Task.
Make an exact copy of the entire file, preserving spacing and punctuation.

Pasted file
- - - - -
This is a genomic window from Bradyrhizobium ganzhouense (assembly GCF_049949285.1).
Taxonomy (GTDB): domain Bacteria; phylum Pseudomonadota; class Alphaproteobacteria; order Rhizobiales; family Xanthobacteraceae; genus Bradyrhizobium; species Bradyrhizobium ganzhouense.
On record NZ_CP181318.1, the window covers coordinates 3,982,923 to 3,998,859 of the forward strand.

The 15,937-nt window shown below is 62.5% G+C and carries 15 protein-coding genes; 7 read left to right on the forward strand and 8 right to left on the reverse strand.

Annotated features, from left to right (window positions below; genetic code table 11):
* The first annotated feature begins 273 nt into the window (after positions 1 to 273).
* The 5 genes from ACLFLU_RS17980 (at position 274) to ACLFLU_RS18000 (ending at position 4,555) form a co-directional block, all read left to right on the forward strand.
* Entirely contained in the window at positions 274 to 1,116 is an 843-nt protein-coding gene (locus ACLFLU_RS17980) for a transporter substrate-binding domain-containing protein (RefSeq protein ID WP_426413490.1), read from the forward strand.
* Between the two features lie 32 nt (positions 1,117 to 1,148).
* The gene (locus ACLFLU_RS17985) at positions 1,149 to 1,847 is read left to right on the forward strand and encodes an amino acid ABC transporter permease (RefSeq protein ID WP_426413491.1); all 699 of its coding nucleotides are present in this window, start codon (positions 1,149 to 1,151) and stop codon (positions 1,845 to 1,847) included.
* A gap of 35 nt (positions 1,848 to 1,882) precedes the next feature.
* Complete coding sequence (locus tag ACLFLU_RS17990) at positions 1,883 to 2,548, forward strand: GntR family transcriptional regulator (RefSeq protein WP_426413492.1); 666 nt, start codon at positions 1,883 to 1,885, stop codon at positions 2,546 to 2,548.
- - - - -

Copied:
This is a genomic window from Bradyrhizobium ganzhouense (assembly GCF_049949285.1).
Taxonomy (GTDB): domain Bacteria; phylum Pseudomonadota; class Alphaproteobacteria; order Rhizobiales; family Xanthobacteraceae; genus Bradyrhizobium; species Bradyrhizobium ganzhouense.
On record NZ_CP181318.1, the window covers coordinates 3,982,923 to 3,998,859 of the forward strand.

The 15,937-nt window shown below is 62.5% G+C and carries 15 protein-coding genes; 7 read left to right on the forward strand and 8 right to left on the reverse strand.

Annotated features, from left to right (window positions below; genetic code table 11):
* The first annotated feature begins 273 nt into the window (after positions 1 to 273).
* The 5 genes from ACLFLU_RS17980 (at position 274) to ACLFLU_RS18000 (ending at position 4,555) form a co-directional block, all read left to right on the forward strand.
* Entirely contained in the window at positions 274 to 1,116 is an 843-nt protein-coding gene (locus ACLFLU_RS17980) for a transporter substrate-binding domain-containing protein (RefSeq protein ID WP_426413490.1), read from the forward strand.
* Between the two features lie 32 nt (positions 1,117 to 1,148).
* The gene (locus ACLFLU_RS17985) at positions 1,149 to 1,847 is read left to right on the forward strand and encodes an amino acid ABC transporter permease (RefSeq protein ID WP_426413491.1); all 699 of its coding nucleotides are present in this window, start codon (positions 1,149 to 1,151) and stop codon (positions 1,845 to 1,847) included.
* A gap of 35 nt (positions 1,848 to 1,882) precedes the next feature.
* Complete coding sequence (locus tag ACLFLU_RS17990) at positions 1,883 to 2,548, forward strand: GntR family transcriptional regulator (RefSeq protein WP_426413492.1); 666 nt, start codon at positions 1,883 to 1,885, stop codon at positions 2,546 to 2,548.